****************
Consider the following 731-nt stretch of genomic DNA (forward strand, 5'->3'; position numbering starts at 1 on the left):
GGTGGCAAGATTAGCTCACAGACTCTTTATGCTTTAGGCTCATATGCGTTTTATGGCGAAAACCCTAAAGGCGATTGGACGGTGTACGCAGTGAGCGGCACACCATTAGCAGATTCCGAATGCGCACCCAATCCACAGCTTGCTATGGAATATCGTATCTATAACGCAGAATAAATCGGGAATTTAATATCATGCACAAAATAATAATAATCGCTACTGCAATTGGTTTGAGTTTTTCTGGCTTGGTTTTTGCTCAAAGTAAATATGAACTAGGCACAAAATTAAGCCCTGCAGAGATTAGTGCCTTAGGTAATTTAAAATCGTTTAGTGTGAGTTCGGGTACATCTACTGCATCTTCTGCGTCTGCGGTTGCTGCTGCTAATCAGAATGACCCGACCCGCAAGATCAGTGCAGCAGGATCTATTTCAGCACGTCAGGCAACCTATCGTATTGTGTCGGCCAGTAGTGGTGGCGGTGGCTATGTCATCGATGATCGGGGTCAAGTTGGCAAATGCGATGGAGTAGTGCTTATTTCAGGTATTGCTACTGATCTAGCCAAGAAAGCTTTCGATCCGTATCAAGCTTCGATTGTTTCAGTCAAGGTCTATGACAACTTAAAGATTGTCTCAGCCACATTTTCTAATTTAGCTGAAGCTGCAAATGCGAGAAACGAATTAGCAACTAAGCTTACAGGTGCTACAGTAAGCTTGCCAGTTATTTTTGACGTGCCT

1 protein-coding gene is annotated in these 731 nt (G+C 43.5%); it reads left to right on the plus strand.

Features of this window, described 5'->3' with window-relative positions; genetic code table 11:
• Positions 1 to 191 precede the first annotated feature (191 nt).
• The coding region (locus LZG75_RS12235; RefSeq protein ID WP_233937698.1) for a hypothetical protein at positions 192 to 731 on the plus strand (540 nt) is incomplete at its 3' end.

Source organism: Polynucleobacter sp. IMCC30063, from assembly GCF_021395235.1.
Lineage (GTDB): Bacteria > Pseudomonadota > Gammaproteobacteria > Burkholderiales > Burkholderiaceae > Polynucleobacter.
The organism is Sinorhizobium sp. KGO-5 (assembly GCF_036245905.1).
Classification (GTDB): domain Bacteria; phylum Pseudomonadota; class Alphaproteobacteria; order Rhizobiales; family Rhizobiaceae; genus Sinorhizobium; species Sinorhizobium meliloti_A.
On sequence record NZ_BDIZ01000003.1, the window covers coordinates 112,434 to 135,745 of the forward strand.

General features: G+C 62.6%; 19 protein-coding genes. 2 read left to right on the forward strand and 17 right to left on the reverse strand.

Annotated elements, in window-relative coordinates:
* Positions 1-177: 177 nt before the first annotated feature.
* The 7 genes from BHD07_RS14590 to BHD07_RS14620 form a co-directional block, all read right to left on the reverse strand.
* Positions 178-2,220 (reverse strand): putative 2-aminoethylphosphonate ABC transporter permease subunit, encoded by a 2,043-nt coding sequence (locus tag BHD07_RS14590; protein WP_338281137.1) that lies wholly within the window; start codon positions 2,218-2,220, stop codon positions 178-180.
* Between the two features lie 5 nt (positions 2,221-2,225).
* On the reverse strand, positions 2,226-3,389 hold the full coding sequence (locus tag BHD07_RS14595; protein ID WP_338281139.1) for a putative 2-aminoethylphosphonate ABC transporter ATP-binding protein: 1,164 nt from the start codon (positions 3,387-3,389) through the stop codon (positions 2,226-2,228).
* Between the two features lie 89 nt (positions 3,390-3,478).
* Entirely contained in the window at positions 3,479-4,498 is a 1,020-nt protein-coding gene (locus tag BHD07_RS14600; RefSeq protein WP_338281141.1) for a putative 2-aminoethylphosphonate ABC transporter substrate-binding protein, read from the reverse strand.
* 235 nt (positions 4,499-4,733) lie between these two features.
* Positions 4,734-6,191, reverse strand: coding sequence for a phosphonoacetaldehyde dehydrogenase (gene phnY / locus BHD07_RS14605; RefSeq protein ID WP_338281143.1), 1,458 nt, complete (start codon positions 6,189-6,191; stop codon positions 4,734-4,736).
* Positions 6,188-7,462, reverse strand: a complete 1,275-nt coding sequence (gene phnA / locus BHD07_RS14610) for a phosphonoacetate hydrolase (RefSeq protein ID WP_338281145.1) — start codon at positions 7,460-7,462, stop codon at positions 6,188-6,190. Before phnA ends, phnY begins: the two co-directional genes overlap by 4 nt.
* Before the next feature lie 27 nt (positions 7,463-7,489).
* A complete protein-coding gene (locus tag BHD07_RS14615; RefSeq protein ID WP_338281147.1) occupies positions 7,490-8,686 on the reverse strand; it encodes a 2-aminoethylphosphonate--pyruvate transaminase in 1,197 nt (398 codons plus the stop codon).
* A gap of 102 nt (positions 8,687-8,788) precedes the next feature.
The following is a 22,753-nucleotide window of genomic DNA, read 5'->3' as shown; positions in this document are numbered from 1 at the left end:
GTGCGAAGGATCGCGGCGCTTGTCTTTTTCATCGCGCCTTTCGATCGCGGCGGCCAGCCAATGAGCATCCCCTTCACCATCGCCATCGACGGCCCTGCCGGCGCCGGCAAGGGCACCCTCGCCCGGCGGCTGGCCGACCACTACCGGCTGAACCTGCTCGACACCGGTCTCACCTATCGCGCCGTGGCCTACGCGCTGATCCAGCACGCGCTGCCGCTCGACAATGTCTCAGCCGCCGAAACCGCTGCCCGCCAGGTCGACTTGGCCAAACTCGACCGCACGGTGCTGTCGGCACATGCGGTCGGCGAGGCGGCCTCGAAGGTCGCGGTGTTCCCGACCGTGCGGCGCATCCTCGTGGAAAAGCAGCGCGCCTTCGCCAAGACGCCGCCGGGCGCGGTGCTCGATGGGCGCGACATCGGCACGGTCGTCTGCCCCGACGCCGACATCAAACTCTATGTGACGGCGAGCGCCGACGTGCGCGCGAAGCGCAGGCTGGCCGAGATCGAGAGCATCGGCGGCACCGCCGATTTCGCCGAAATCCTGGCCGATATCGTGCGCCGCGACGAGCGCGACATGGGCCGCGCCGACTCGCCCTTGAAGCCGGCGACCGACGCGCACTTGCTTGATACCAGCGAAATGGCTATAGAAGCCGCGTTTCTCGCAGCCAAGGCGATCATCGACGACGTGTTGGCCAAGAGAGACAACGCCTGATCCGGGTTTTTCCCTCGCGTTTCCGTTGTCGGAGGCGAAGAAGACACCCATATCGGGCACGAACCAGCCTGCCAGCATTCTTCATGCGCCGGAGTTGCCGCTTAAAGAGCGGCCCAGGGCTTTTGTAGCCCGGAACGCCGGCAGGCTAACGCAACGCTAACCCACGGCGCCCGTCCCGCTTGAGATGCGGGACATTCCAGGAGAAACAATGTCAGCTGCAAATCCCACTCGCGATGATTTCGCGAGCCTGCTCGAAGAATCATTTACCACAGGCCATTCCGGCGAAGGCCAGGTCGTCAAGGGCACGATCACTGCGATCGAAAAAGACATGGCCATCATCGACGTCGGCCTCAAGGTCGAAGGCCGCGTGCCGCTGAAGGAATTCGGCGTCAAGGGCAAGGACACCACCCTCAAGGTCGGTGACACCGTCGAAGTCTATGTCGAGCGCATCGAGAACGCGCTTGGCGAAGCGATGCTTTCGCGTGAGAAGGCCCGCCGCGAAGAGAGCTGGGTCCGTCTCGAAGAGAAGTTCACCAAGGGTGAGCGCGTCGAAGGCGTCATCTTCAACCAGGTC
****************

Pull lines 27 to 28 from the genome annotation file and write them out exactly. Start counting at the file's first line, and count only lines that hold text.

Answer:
The following is a 22,753-nucleotide window of genomic DNA, read 5'->3' as shown; positions in this document are numbered from 1 at the left end:
GTGCGAAGGATCGCGGCGCTTGTCTTTTTCATCGCGCCTTTCGATCGCGGCGGCCAGCCAATGAGCATCCCCTTCACCATCGCCATCGACGGCCCTGCCGGCGCCGGCAAGGGCACCCTCGCCCGGCGGCTGGCCGACCACTACCGGCTGAACCTGCTCGACACCGGTCTCACCTATCGCGCCGTGGCCTACGCGCTGATCCAGCACGCGCTGCCGCTCGACAATGTCTCAGCCGCCGAAACCGCTGCCCGCCAGGTCGACTTGGCCAAACTCGACCGCACGGTGCTGTCGGCACATGCGGTCGGCGAGGCGGCCTCGAAGGTCGCGGTGTTCCCGACCGTGCGGCGCATCCTCGTGGAAAAGCAGCGCGCCTTCGCCAAGACGCCGCCGGGCGCGGTGCTCGATGGGCGCGACATCGGCACGGTCGTCTGCCCCGACGCCGACATCAAACTCTATGTGACGGCGAGCGCCGACGTGCGCGCGAAGCGCAGGCTGGCCGAGATCGAGAGCATCGGCGGCACCGCCGATTTCGCCGAAATCCTGGCCGATATCGTGCGCCGCGACGAGCGCGACATGGGCCGCGCCGACTCGCCCTTGAAGCCGGCGACCGACGCGCACTTGCTTGATACCAGCGAAATGGCTATAGAAGCCGCGTTTCTCGCAGCCAAGGCGATCATCGACGACGTGTTGGCCAAGAGAGACAACGCCTGATCCGGGTTTTTCCCTCGCGTTTCCGTTGTCGGAGGCGAAGAAGACACCCATATCGGGCACGAACCAGCCTGCCAGCATTCTTCATGCGCCGGAGTTGCCGCTTAAAGAGCGGCCCAGGGCTTTTGTAGCCCGGAACGCCGGCAGGCTAACGCAACGCTAACCCACGGCGCCCGTCCCGCTTGAGATGCGGGACATTCCAGGAGAAACAATGTCAGCTGCAAATCCCACTCGCGATGATTTCGCGAGCCTGCTCGAAGAATCATTTACCACAGGCCATTCCGGCGAAGGCCAGGTCGTCAAGGGCACGATCACTGCGATCGAAAAAGACATGGCCATCATCGACGTCGGCCTCAAGGTCGAAGGCCGCGTGCCGCTGAAGGAATTCGGCGTCAAGGGCAAGGACACCACCCTCAAGGTCGGTGACACCGTCGAAGTCTATGTCGAGCGCATCGAGAACGCGCTTGGCGAAGCGATGCTTTCGCGTGAGAAGGCCCGCCGCGAAGAGAGCTGGGTCCGTCTCGAAGAGAAGTTCACCAAGGGTGAGCGCGTCGAAGGCGTCATCTTCAACCAGGTC